good growth. we're also seeing halloween get bigger and bigger outside of america as we pick up the american culture. >> what's your best seller? what's your best margin product? >> best seller is probably the license ones. our best margin ones are our own designs. >> what do you do for the rest of the year because this is one event? >> particularly outside of america there's a costume market year round. whether that's for sports events, parties, role play. we're seeing the phenomenon with the success of marvel and the other comic book movies that are out. people are getting more and more into that and dressing up year round. >> i think my producers for instance have lost their collective heads. can you stand up? stand up all of you please.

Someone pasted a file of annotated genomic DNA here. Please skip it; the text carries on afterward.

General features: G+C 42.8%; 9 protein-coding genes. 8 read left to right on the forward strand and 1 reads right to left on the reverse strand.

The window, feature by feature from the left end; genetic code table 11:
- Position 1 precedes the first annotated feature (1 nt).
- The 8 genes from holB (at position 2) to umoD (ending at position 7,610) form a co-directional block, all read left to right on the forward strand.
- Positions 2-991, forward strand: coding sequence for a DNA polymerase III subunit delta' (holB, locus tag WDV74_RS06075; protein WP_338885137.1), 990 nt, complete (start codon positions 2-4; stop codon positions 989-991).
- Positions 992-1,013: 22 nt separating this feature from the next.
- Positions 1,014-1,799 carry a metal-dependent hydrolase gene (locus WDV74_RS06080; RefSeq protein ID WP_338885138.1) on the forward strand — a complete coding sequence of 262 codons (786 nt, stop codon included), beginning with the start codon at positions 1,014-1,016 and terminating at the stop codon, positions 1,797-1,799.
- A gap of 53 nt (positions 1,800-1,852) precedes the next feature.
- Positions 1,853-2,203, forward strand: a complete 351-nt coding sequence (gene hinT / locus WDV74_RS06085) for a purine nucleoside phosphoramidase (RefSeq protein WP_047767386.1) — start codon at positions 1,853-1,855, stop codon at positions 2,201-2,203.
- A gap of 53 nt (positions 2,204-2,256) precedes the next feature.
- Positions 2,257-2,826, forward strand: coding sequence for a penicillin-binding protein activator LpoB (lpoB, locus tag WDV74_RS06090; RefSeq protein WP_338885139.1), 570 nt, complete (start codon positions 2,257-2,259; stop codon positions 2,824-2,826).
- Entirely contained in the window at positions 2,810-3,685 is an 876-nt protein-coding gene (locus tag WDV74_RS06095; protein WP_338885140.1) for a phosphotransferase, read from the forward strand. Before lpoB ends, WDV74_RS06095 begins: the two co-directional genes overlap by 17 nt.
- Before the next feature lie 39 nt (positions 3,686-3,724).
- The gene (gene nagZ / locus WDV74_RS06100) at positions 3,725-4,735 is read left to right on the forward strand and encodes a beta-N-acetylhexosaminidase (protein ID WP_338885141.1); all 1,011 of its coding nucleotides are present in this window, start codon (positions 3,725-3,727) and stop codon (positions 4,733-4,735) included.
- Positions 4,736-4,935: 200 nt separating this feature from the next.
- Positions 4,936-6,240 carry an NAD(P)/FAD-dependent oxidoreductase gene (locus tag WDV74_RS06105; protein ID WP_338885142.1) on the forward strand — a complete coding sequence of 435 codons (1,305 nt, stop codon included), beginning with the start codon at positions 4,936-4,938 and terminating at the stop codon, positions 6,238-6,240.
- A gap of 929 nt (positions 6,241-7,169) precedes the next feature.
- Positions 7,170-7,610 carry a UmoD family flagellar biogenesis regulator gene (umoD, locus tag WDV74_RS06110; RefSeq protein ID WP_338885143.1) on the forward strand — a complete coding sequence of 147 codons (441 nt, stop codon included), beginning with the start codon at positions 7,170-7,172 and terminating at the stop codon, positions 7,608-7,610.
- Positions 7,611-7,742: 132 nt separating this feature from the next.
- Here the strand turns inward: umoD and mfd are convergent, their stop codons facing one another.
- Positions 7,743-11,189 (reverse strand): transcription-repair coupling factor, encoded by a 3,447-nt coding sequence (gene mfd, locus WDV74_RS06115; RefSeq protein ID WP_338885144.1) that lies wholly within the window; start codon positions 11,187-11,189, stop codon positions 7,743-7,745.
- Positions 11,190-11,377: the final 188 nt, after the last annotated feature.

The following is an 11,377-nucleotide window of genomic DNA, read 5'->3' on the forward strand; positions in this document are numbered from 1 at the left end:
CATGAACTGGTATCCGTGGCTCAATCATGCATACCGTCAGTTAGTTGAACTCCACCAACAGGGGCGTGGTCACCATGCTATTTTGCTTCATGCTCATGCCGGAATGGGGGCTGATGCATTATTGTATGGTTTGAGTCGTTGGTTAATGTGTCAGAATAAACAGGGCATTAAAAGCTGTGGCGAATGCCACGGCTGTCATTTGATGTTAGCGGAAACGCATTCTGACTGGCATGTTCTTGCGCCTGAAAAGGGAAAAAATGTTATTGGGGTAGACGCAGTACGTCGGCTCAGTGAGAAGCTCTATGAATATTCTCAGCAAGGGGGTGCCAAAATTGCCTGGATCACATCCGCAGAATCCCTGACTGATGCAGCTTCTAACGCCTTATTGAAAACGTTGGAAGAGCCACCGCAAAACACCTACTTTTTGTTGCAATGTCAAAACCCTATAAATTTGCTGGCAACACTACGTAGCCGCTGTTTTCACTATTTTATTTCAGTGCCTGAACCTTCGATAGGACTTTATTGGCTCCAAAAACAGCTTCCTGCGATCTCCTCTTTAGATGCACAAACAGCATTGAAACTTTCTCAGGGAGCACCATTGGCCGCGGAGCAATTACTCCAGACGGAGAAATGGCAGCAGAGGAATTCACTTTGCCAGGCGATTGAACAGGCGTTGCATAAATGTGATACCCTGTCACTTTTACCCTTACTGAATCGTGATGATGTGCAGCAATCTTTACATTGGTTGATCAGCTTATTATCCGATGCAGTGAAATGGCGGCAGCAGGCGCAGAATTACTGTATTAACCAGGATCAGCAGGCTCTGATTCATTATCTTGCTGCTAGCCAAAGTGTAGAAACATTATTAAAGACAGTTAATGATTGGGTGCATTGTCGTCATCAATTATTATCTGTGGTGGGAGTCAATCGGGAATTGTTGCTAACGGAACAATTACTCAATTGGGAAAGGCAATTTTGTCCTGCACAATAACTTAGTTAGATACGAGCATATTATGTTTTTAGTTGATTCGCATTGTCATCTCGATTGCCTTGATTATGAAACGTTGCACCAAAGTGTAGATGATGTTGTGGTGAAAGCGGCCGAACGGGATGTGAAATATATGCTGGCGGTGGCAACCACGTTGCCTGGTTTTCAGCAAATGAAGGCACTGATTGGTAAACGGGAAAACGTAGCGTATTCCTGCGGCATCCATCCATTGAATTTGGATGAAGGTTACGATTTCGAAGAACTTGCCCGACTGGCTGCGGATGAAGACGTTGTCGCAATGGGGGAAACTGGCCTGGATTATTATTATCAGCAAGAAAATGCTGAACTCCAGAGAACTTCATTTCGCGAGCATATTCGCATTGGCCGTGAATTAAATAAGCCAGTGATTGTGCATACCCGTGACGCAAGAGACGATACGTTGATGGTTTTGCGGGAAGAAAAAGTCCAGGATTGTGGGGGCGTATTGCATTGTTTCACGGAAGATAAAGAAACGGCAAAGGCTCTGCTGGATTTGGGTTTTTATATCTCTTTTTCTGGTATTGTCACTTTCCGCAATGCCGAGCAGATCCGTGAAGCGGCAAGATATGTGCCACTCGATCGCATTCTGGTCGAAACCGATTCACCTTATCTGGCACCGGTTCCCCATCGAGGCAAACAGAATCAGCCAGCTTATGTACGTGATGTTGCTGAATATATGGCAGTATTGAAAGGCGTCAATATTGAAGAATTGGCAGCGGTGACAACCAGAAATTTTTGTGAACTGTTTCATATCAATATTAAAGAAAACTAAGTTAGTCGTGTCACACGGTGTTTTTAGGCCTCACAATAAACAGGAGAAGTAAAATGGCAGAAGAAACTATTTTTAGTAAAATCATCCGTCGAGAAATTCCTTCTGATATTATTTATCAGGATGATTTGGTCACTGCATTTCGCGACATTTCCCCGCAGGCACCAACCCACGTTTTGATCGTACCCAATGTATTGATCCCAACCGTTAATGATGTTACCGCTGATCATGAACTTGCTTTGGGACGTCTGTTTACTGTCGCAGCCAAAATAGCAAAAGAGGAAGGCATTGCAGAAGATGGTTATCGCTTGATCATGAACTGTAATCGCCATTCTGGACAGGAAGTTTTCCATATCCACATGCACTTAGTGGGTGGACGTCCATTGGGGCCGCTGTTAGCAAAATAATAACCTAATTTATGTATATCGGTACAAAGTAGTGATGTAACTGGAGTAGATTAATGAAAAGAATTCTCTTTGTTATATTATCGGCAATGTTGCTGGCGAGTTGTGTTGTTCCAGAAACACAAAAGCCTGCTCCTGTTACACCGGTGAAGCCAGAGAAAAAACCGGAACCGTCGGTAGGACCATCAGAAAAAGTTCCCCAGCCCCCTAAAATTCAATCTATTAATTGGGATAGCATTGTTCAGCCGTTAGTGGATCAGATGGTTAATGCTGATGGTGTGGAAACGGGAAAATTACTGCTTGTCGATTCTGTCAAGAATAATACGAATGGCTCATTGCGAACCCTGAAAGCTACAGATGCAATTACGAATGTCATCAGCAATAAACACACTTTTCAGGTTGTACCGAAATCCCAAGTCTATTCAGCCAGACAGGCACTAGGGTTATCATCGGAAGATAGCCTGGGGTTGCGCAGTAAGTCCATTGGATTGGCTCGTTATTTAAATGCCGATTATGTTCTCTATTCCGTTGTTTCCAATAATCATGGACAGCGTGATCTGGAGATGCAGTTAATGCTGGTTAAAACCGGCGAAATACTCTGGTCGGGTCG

we have a lot of them wearing -- what is that one on the right. is that one of yours? >> the red orc. >> how have i lasted 45 years without having the red orc outfit. >> i can only imagine. >> what's that? >> killer clown. >> again. extraordinary. >> and who are you? >> it's created by some horror forums in the u.s. >> my children will be dressing up. i think probably a bit boring really. >> we have a range for them. why are adults dressing up? >> i think people just want to have more fun and it's a good excuse for a party. >> what did you last dress up as. >> i've got one for tomorrow. >> for yourself or the children. >> for myself and the children.